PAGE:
Degree Name

EdD (Doctor of Education)


Educational Leadership

Date of Award


Committee Chair or Co-Chairs

Hal Knight

Committee Members

Don Good, Jennifer Pealer, Jasmine Renner


The purpose of this study was to examine whether police officers perceive higher education to be important in improving their job performance and promotional opportunities, whether the perception of higher education varied by several independent variables, and the types of suggestions that officers might have for improving the college curriculum. Independent variables included gender, age, level of education, type of police agency, academic major, years of service as a police officer, and job duty. The dependent variable was scores on 3 dimensions: general attitude toward higher education, perceived utility of a criminal justice related degree, and career-related competencies.

A 34- item survey was administered to police officers from five departments in Spring 2017. There was a 40.53% response rate with a total of 216 completed surveys. Descriptive statistics, independent-samples t tests, one way analysis of variance tests, and Pearson r coefficients revealed a mixed view of the perceived value of higher education. Officers who had completed bachelor's degrees and those officers employed by municipal agencies had a significantly more positive perception of higher education. No significant differences were found between the independent variables and the perceived value of a criminal justice related degree or the importance of career-related competencies. This study also found several common suggestions for improvement to the higher education curriculum, including more hands-on experience, instructors with experience as law enforcement officers, and improved writing and interpersonal communication skills.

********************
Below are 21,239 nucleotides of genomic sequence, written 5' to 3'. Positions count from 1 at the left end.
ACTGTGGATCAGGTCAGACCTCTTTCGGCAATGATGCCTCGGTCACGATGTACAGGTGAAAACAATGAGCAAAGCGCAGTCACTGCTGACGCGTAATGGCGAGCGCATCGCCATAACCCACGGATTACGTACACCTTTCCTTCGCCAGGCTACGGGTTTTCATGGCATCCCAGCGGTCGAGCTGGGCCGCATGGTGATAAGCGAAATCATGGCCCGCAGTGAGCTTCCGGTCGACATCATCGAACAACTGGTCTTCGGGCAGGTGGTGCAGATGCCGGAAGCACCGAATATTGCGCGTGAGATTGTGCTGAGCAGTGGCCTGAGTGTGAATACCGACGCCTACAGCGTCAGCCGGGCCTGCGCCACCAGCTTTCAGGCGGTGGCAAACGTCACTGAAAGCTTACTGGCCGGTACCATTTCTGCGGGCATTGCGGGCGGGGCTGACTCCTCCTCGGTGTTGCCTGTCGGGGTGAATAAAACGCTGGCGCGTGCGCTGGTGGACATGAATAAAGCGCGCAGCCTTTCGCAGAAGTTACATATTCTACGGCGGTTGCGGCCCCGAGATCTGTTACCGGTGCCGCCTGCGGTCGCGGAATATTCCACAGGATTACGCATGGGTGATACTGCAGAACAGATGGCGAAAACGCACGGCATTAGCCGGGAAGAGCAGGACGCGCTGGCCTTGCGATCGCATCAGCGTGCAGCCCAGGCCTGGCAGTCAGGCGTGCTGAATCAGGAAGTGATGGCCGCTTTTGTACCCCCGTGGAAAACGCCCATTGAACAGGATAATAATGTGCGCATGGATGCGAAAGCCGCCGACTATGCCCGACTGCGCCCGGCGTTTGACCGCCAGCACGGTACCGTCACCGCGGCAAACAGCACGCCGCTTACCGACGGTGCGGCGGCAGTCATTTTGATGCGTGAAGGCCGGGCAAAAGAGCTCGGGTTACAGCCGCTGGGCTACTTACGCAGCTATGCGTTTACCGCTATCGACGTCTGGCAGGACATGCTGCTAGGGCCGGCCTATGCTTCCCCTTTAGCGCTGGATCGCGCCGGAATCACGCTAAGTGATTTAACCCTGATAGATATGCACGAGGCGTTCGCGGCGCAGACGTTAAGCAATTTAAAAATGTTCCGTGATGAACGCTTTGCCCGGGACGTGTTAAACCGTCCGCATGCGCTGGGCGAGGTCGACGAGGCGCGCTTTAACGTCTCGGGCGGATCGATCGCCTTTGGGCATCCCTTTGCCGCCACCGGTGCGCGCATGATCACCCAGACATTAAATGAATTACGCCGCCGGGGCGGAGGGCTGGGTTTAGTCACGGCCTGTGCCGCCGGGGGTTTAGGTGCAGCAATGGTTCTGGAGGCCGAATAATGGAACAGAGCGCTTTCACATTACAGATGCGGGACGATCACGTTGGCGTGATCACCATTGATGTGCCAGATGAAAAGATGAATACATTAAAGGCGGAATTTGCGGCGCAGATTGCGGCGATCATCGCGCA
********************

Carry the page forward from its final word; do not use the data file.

Document Type

Dissertation - unrestricted


Copyright by the authors.